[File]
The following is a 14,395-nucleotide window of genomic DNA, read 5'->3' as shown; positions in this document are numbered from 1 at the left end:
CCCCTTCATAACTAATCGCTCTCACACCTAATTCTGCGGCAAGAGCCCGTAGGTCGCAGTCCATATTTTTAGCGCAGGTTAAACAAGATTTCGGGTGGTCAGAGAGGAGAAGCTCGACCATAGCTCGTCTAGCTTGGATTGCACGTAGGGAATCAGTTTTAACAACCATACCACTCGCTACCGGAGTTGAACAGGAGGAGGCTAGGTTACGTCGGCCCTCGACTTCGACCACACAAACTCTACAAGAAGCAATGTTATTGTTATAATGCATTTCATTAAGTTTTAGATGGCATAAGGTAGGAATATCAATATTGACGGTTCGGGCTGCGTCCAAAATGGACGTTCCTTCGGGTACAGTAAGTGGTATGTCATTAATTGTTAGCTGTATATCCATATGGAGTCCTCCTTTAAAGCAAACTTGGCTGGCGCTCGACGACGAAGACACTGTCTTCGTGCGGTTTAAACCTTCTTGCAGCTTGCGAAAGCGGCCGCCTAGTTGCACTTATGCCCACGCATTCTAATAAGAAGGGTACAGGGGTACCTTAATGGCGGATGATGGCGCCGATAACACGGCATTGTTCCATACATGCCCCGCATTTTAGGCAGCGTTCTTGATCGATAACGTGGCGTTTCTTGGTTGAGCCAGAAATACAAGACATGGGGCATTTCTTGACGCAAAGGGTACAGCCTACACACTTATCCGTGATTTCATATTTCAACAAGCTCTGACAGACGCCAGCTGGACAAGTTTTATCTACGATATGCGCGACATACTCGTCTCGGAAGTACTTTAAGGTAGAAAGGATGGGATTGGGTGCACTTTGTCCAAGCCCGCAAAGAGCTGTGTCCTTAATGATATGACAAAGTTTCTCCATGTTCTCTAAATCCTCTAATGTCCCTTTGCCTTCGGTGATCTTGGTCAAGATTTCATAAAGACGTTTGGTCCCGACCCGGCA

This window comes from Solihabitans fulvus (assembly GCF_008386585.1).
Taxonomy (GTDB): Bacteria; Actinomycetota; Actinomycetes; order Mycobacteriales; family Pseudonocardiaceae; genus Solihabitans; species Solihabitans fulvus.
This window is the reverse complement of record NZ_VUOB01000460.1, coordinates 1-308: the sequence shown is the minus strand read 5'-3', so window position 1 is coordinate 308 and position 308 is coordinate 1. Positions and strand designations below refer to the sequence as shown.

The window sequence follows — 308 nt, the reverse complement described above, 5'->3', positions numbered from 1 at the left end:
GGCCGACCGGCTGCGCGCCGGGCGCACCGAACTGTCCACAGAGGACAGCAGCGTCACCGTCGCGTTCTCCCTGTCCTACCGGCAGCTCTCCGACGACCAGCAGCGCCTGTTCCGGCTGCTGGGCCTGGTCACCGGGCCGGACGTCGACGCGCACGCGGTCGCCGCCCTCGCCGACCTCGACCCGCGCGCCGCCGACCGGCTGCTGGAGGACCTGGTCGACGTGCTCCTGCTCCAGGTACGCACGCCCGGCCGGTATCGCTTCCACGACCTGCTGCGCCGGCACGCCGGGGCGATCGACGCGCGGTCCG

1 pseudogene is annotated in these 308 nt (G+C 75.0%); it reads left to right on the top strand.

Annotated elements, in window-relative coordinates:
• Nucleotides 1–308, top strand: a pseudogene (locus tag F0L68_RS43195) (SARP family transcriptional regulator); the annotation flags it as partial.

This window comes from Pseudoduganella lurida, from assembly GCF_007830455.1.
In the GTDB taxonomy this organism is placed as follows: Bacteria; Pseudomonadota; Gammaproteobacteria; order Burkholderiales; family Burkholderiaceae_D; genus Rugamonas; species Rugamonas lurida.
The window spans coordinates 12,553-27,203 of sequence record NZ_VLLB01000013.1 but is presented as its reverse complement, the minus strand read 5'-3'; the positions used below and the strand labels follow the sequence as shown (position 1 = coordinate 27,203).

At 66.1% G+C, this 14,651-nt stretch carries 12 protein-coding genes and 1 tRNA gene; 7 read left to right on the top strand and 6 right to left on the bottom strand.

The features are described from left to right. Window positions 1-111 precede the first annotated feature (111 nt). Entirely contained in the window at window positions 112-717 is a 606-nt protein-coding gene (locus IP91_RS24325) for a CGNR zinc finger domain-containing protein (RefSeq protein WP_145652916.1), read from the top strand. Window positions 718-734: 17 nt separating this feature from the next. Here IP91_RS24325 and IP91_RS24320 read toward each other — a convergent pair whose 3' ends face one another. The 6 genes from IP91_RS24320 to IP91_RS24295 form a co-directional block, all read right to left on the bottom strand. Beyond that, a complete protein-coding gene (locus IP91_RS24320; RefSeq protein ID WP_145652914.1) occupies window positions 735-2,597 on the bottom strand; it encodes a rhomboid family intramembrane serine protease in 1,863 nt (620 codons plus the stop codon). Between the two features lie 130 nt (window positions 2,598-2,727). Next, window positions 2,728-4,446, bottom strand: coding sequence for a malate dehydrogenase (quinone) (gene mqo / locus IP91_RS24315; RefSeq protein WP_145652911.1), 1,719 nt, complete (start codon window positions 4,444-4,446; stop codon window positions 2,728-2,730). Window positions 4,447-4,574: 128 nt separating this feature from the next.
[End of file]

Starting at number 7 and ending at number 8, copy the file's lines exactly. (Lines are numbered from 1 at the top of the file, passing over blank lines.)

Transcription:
GGCCGACCGGCTGCGCGCCGGGCGCACCGAACTGTCCACAGAGGACAGCAGCGTCACCGTCGCGTTCTCCCTGTCCTACCGGCAGCTCTCCGACGACCAGCAGCGCCTGTTCCGGCTGCTGGGCCTGGTCACCGGGCCGGACGTCGACGCGCACGCGGTCGCCGCCCTCGCCGACCTCGACCCGCGCGCCGCCGACCGGCTGCTGGAGGACCTGGTCGACGTGCTCCTGCTCCAGGTACGCACGCCCGGCCGGTATCGCTTCCACGACCTGCTGCGCCGGCACGCCGGGGCGATCGACGCGCGGTCCG

1 pseudogene is annotated in these 308 nt (G+C 75.0%); it reads left to right on the top strand.